Lake Facts

Floyd (Big and North)
DNR ID/ Becker No MN03-0387-00/387
Township(s) Detroit
Lake Classification General Development
Ordinary High-Waterline (OHW) 1354.8' (NGVD29)
Size 862 Acres
Shoreline Length 5.5 miles (Big Floyd)
3.6 miles (North Floyd)
Maximum Depth 26 Ft (Big Floyd)
34 Ft (North Floyd)
Watershed Area 6281.3 Acres
Impairment Listings Mercury
Common Fish Species Walleye, Largemouth Bass, Bluegill, Black Crappie, pumpkin seed and rock bass
Invasive Species Zebra Mussels
Public Access/Beaches Big Floyd SE shore (MN DNR)
Land Use 21.7% Open Water
8.7% Developed
4.9% Wetlands
15.5% Cultivated Crops
31.4% Forest
17.7% Grassland


Lake Description & Overview

Floyd Lake is located north of the City of Detroit Lakes and contains a heavily developed shoreline. The lake is divided into two distinct basins, known locally as Big Floyd and North Floyd. The lakes are heavily used for game fishing, boating, and other summer and winter recreational activities. The larger of the two basins, Big Floyd, has a littoral area (<15 ft) that  accounts for nearly 70% of the lake area, with emergent aquatic plants very common. North Floyd littoral area (<15 ft) coverage is approximately 60%. There is one MN DNR owned public access located on the southeast side of Big Floyd. North Floyd Lake does not have a public access but is accessible via a channel between the two basins.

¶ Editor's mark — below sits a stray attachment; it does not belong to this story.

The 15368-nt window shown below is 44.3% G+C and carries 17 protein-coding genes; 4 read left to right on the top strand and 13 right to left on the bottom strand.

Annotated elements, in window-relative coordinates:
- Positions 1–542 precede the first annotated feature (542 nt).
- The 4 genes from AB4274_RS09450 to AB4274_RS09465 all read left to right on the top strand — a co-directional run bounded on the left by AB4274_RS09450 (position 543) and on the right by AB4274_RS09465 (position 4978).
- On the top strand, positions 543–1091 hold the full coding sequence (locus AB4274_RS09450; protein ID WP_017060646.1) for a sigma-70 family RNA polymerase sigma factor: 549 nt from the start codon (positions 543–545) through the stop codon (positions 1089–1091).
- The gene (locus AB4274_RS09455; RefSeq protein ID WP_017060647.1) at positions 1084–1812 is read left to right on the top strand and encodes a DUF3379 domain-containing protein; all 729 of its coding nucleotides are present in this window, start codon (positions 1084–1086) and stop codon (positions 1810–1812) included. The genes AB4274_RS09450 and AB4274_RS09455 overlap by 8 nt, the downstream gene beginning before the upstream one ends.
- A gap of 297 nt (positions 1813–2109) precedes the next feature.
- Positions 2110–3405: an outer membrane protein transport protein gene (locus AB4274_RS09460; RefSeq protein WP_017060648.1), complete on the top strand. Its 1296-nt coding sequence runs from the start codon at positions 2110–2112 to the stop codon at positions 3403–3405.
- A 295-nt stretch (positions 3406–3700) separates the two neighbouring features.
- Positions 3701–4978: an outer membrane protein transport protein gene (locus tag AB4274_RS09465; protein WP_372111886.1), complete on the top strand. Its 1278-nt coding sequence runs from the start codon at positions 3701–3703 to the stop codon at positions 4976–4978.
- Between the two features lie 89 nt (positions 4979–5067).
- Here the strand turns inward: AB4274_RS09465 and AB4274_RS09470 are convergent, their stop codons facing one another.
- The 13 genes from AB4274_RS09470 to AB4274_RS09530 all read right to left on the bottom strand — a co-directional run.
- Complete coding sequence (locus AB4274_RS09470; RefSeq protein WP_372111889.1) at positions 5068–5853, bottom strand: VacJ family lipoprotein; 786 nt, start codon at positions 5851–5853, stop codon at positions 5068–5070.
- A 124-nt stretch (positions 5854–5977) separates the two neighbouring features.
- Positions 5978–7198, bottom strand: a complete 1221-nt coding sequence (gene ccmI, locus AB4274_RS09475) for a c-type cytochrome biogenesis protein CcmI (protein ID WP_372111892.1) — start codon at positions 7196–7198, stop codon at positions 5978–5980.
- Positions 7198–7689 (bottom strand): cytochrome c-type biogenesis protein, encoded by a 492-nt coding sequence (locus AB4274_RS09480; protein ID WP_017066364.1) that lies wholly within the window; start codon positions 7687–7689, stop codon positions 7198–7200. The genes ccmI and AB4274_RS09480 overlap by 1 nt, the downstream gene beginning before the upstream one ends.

The major water source into North Floyd is Becker County Drainage Ditch 12/Campbell Creek.  There are two minor inlets located on the west side of North Floyd, and the southwest side of Big Floyd. Campbell Creek is an intermittent, high gradient stream and is the major nutrient source to North Floyd Lake. Sections of Campbell Creek were ditched and straightened in the early 1900s for agricultural benefit and included partially drawing down Campbell Lake and draining the surrounding wetland areas. Becker County Ditch 11-12 discharges into Campbell Creek, a natural channel which drops almost 80 feet in 2 miles before reaching North Floyd. Through the lower reach, Campbell Creek flows through highly erodible soils, and carries a heavy sediment load to North Floyd. Generally, Big Floyd also contributes some flow to North Floyd, although it is thought the source of this water is mainly from groundwater. Other minor water sources include overland flows and groundwater seeps and springs.The outflow is located on the east side of North Floyd and connects to Little Floyd through a Becker CSAH21 road culvert.